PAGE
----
The All-Mighty Squirrels of Houston
My wife and I went to Houston on a Saturday to take our teacher certification tests. While there, we stopped at the Natural Science Museum, to meet some friends and see the exhibits. That was the “Lord of the Rings’ movie exhibit for those taking notes.
We sat on a park bench and read for a bit, waiting. The missus commented on the size of the squirrels. Half joking, I said, “here squirrel” and made cute squirrel-like sounds. Four little fuzzy heads oriented on us like mammal missile launchers.
The leader of the pack… pride… doom of squirrels, a rather robust individual who was more obviously male than most dogs I’ve seen, approached. He sat and looked cute, waving his paws in the air. Oh boy, was it a trap.
I went to the car and found something for them to eat. I wouldn’t call it healthy, even for humans, but these squirrels were obviously on the fast track to clogged arteries. Fortunately, they live across the street from the largest hospital complex in Houston. The mind boggles at the idea of a 2nd year intern trying to perform a triple bypass on a four- pound squirrel… anyway.
The treat that I found was an old bag of cheese Ritz Bits ™. I said, “Well, I’ll show him.” and held one of the delectable and stale sandwiches in my outstretched fingers. I continued to make cutesy little noises. The squirrel approached me with the bravado of John Wayne making an example of a few hundred Mexican soldiers at the Alamo.
I got an excellent view of the special feature of order Rodentia as he delicately reached out and grabbed the morsel… from my now shaking fingers. You see, rodents specialize in teeth. Teeth that grow continuously, unless sharpened and honed to a razor edge by sharp foods like acorns and human fingers. Unfortunately, this leader of the ‘rat pack’ hadn’t eaten anything tougher than Wonder Bread and bologna for far too long. His incisors were a wonderful length for picking a painfully small Ritz cracker from my fingers.
Emboldened, the remainder of the mob approached. I quickly handed out sandwiches and observed these obese squirrels chewing on them like fat little four year olds. The smallest squirrel, ironically having the longest and bushiest tail (having bright eyes would be too obvious a joke here), was assaulted by a pair of grackles, thinking him an easy target for their murderous beaks (get it? Murder of crows… nevermind). Obviously, no animal smaller than a great dane would attack the leader of this squirrel herd. That little, small squirrel, holding onto his morsel like Lance Armstrong holding the lead at the Tour de France, made slashing motions with his claws. Grackles fled the scene, embarrassed at their inept theft attempt. This leader had trained his squad mates well. No mere bird was going to cash in on their cuteness factor.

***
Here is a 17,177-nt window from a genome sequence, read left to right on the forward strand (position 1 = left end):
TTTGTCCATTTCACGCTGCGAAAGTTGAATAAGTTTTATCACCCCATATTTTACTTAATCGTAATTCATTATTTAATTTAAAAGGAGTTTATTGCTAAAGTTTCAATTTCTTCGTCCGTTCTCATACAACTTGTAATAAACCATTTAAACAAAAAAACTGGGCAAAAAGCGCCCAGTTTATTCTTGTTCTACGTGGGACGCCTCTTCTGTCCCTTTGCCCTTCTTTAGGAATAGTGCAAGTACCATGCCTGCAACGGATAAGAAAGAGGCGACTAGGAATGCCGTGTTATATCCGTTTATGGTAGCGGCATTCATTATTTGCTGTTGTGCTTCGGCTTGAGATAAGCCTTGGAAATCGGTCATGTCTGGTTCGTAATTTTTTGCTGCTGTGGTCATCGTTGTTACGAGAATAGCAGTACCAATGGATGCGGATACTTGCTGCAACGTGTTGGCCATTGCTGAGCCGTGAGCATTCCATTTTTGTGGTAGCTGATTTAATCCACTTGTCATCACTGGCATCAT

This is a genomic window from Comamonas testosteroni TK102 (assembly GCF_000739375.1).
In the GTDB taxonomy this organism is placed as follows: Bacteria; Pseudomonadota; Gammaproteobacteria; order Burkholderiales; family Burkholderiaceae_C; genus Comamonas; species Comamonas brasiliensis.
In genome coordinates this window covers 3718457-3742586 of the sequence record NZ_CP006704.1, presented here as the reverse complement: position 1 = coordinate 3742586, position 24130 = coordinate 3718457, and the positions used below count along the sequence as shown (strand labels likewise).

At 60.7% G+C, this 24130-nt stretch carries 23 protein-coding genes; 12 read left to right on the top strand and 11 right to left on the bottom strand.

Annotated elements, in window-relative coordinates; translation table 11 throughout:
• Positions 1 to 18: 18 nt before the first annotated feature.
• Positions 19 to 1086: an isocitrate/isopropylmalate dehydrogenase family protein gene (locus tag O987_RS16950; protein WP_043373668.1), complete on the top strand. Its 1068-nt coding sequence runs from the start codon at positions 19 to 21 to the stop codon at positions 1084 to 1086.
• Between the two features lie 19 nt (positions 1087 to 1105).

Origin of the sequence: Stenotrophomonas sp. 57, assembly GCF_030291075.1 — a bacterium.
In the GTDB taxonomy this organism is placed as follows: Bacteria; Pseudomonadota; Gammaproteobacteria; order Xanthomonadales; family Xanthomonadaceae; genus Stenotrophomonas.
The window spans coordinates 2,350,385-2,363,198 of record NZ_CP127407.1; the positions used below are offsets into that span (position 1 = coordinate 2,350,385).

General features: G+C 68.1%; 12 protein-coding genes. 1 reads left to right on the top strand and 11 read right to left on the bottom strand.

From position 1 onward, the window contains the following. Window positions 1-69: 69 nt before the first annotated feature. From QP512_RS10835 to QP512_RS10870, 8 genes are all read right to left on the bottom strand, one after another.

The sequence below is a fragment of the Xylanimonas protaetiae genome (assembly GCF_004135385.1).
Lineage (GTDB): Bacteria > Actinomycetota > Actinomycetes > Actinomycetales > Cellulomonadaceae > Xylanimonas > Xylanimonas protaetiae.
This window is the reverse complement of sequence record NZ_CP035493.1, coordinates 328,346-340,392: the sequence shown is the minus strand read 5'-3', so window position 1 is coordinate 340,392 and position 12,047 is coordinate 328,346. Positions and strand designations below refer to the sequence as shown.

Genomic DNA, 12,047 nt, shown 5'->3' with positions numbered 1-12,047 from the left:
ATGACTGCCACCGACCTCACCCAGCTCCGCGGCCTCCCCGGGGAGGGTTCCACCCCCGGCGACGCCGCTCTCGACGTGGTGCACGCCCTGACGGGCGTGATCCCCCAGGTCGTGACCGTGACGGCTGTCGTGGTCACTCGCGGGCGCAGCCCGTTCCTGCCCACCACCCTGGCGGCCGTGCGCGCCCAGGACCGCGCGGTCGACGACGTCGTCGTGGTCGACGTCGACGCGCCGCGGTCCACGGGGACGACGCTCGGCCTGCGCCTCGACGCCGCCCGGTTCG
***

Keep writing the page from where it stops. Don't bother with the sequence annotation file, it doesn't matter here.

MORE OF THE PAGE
Finally, after each squirrel of the pod… gaggle… whatever, extorted a handful of treats from us, I came to a painful realization… the Ritz Bits were gone. That’s when things turned ugly. I had lost sight of tactical reality and found myself surrounded by a pride of agile rodents who meant to get their treats. I faked left and dove for the car to find another bag of anything. My wife was left to appease the flock.
She began getting nervous when the runt, He of the Longest Tail, started making eyes at her ponytail and approaching (on the picnic table) with amorous intent. I returned with nothing more than a half full glass of water and some squeezed lemons. The leader was NOT HAPPY with this development. I sensed our relationship had taken a turn for the worse.
We decided that the restrooms and cool, air-conditioned, rodent free confines of the Museum offered a way out.
Thus endeth the tail, not with astounding victory or bitter defeat, but all the world looking like we had been chased out of the park by four squirrels. Look damnit, they were huge squirrels!